The year 2016 was one that many might soon want to forget, and for a variety of reasons.
The U.S. held its most entertaining presidential race—or controversial, depending on how you look at it. The world said goodbye to Prince, David Bowie and Leonard Cohen—and that’s only the shortlist of icons who left the world all too soon this past year. Oh, and the Chicago Cubs won their first World Series title in 108 years.
So while 2016 will certainly go down in the history books for being an interesting year—to say the very least—the leap year was also historic for the reverse mortgage industry, which saw its share of ups and downs in the last 366 days.
For the first time in the history of the Home Equity Conversion Mortgage program, the number of HECM reverse mortgages insured by the Federal Housing Administration surpassed the 1,000,000 loans milestone. But perhaps the most haunting trait that will characterize 2016 is that industry volume dipped to the lowest calendar-year total in more than a decade.
HECM endorsements totaled 44,136 loans year-to-date through November 2016, according to industry data tracked by Reverse Market Insight. And with industry volume trending under 4,000 loans per month this year, it is likely that 2016 will end with under 50,000 units for the first time since 2005, when volume for the calendar year was roughly 48,000 loans.
For 2016, lower volume was still very much the result of the Financial Assessment and upfront draw limitations during the first year of the loan—two rules that similarly reduced the population of needs-based HECM borrowers who were most urgently in need of immediate cash, said John Lunde, president and founder of Reverse Market Insight.
“That was always a chunk of the market the industry has been making a lot of effort to move away from, but forcibly removing that segment from the market has had a volume impact,” Lunde told RMD.
Looking ahead to the immediate future, FHA’s recent decision to raise the HECM lending limit to $636,150 may not have a noticeable impact on industry volume in January, Lunde said, since the new limit is less than a 2% increase from the previous level of $625,500.
“Thinking about how this changes from an industry dynamic perspective, loans at the top end might be slightly larger than they otherwise have been, but it’s not going to make a noticeable difference,” he said.
If 2016 does indeed finish with roughly 48,000 HECM endorsements, the bright side is that’s a fairly low bar for volume that isn’t insurmountable for the industry to overcome in the coming years.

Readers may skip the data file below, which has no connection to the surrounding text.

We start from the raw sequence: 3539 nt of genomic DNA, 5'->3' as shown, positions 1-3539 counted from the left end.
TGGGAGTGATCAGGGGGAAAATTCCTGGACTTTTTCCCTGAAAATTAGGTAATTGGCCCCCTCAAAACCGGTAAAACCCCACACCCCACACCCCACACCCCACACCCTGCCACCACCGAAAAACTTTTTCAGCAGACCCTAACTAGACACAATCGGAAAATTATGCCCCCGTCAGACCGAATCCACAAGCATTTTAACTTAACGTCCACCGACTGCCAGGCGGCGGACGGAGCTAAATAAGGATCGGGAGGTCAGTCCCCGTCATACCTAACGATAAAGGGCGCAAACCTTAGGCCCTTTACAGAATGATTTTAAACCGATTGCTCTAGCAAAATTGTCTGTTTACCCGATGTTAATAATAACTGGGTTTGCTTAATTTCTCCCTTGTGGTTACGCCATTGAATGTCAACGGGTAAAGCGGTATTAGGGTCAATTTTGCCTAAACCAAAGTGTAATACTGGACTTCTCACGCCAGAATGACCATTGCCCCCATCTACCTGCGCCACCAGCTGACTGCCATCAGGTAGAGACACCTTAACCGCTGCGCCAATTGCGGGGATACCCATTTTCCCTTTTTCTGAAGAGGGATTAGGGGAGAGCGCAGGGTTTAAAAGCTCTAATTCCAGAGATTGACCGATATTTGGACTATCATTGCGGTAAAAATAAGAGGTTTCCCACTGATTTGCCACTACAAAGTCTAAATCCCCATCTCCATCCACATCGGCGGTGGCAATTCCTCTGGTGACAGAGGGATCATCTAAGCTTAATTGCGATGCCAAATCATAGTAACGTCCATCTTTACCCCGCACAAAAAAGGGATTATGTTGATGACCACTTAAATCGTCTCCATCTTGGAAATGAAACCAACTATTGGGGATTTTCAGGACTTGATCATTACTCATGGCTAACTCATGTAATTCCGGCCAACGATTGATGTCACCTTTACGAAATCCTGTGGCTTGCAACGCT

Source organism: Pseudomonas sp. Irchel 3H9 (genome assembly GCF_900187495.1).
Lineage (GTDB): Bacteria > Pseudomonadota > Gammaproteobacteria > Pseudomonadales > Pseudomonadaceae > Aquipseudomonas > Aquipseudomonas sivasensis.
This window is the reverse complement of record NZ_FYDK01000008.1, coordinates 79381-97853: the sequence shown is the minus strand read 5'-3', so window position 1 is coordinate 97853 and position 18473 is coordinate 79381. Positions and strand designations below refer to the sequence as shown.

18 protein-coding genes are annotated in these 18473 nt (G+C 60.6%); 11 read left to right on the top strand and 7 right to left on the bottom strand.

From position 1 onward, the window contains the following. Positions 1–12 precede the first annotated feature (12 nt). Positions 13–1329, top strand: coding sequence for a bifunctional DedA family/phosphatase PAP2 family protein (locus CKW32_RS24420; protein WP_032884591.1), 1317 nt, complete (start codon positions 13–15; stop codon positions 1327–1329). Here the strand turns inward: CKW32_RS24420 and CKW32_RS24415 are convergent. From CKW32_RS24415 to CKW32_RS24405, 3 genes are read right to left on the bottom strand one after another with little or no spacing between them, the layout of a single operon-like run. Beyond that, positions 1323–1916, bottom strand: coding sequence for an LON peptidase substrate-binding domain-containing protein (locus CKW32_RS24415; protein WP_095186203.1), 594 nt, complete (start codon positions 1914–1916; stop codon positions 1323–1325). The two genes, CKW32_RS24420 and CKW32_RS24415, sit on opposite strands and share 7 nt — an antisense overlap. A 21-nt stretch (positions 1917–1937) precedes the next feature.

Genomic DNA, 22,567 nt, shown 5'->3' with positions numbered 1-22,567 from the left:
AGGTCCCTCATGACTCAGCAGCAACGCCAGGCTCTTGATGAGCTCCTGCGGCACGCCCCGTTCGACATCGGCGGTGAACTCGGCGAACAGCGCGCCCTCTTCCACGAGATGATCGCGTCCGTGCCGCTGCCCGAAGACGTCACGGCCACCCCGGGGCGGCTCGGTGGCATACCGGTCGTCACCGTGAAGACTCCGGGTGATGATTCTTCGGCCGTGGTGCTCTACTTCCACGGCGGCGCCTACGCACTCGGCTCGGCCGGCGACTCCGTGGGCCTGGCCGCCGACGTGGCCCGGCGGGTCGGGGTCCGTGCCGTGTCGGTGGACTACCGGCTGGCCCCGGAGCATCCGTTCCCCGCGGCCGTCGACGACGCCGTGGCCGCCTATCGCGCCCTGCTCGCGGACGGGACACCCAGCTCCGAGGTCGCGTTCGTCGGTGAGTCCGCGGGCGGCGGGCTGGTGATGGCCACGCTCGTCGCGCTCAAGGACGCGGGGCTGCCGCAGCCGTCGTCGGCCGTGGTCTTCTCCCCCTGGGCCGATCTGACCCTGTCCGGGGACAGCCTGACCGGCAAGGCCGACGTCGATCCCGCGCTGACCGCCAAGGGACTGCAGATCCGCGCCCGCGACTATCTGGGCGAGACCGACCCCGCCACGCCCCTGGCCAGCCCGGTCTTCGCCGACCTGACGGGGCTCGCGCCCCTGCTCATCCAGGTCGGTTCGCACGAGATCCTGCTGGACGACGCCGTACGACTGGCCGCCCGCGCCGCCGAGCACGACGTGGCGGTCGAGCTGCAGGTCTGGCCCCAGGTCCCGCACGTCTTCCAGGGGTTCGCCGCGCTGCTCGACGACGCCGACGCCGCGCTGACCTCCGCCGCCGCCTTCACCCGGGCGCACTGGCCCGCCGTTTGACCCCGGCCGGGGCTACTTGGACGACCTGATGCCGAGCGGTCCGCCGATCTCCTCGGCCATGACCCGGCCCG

“The industry has always been resilient and has grown in the face of a lot of challenges in the past, but I would think the industry could show growth and beat that 48,000 number,” Lunde said.
Opportunities for the year ahead
Growing the industry from a volume perspective will require a number of efforts, not the least of which is the continued appeal to the financial planning types of uses for the HECM product.
This also requires broader educational outreach to “kindred professionals” also working with a senior and retiree clientele, says Jenny Werwa, director of public relations for the National Reverse Mortgage Lenders Association (NRMLA).
This year, NRMLA held its inaugural Reverse Mortgage Education Week, a weeklong event where the association hosted a series of webinars to teach non-industry professionals, such as real estate agents, financial advisers and health care workers about how a reverse mortgage could potentially serve their clients.
“It’s important to reach out to these kindred professionals who work with older adults and be able to talk with them about reverse mortgages,” Werwa said. “We realized in this type of outreach that there is a lot of opportunity for NRMLA to be be doing this again going forward.”
In 2017, NRMLA plans to return with Education Week in during National Financial Literacy Month in April, an appropriate time of the year for facilitating conversations about reverse mortgage.
“During Financial Literacy Month, we want to be part of the conversation about how housing wealth can be a valuable safety net,” Werwa said.
Education will certainly be a continued focus for the industry as it strives to clear up misconceptions and teach consumers and their trusted advisers about the validity of incorporating housing wealth into a retirement income plan.
Changing people’s minds about reverse mortgages will be a slow burn with little results to show for these efforts in the short-term. But even with this undertaking, the industry isn’t alone.
This year alone has already seen a plethora of research reports, studies and policy recommendations from various academics, retirement income professionals and bipartisan commissions—all threading together the central idea that home equity and, specifically, reverse mortgages can play a vital role in addressing the biggest retirement challenges facing older adults.
“It has been helpful that we’ve had a lot of academics and financial advisers publicly support the reverse mortgage product over the last 12-16 months,” Werwa said. “Seeing groups like the Bipartisan Policy Center and Harvard Joint Center for Housing Studies coming out with research and including reverse mortgages among their recommendations is helpful to our industry going forward.”
Written by Jason Oliva